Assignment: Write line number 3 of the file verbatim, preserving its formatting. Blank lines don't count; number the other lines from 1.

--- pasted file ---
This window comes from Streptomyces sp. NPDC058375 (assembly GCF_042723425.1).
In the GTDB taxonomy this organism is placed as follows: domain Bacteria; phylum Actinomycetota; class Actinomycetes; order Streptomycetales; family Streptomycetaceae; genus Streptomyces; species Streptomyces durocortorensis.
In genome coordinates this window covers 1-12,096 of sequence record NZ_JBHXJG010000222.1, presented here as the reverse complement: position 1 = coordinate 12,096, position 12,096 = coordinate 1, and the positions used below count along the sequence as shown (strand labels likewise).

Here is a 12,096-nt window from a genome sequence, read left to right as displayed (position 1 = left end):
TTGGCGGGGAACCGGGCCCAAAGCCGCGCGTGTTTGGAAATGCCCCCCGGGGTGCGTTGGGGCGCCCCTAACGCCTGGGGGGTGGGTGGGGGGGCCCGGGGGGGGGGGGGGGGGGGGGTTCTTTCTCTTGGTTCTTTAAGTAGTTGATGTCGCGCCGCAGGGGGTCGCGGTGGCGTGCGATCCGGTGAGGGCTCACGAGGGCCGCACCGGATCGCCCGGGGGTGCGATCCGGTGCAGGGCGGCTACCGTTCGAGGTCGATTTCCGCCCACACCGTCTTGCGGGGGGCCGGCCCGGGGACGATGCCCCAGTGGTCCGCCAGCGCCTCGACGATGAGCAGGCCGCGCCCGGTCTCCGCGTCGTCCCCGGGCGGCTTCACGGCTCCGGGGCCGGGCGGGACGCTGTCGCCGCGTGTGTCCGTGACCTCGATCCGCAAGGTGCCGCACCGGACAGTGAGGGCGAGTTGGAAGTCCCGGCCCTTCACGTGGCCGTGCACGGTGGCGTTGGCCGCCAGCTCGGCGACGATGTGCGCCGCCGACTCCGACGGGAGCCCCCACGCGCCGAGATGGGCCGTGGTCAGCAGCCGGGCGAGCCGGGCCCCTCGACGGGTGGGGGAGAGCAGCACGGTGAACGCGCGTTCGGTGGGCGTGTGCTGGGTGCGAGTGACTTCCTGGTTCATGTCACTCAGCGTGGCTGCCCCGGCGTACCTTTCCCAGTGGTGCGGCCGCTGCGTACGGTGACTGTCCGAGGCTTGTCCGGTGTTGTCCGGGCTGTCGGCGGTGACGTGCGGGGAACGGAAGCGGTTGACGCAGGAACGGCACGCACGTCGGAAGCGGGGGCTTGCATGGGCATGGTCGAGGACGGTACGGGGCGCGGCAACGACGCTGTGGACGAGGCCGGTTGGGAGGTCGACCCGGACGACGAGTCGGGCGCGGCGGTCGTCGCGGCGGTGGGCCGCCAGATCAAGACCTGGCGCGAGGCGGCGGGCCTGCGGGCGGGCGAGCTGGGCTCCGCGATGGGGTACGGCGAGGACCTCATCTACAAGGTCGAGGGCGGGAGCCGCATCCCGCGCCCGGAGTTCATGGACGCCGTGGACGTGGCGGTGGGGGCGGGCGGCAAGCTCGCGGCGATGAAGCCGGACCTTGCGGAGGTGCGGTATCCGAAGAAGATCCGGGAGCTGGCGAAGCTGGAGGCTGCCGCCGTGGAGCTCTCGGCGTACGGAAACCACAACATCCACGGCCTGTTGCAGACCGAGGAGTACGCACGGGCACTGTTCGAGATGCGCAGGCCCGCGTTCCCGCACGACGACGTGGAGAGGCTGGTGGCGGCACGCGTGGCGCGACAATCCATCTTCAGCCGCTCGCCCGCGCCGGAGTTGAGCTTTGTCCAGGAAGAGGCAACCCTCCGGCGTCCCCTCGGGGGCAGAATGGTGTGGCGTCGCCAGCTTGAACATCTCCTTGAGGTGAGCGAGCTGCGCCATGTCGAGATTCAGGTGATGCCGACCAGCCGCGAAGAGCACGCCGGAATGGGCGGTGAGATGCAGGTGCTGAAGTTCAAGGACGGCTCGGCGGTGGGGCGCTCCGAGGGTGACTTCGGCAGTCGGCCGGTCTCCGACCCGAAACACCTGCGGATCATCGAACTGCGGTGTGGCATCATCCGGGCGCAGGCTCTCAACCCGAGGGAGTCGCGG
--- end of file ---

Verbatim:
In genome coordinates this window covers 1-12,096 of sequence record NZ_JBHXJG010000222.1, presented here as the reverse complement: position 1 = coordinate 12,096, position 12,096 = coordinate 1, and the positions used below count along the sequence as shown (strand labels likewise).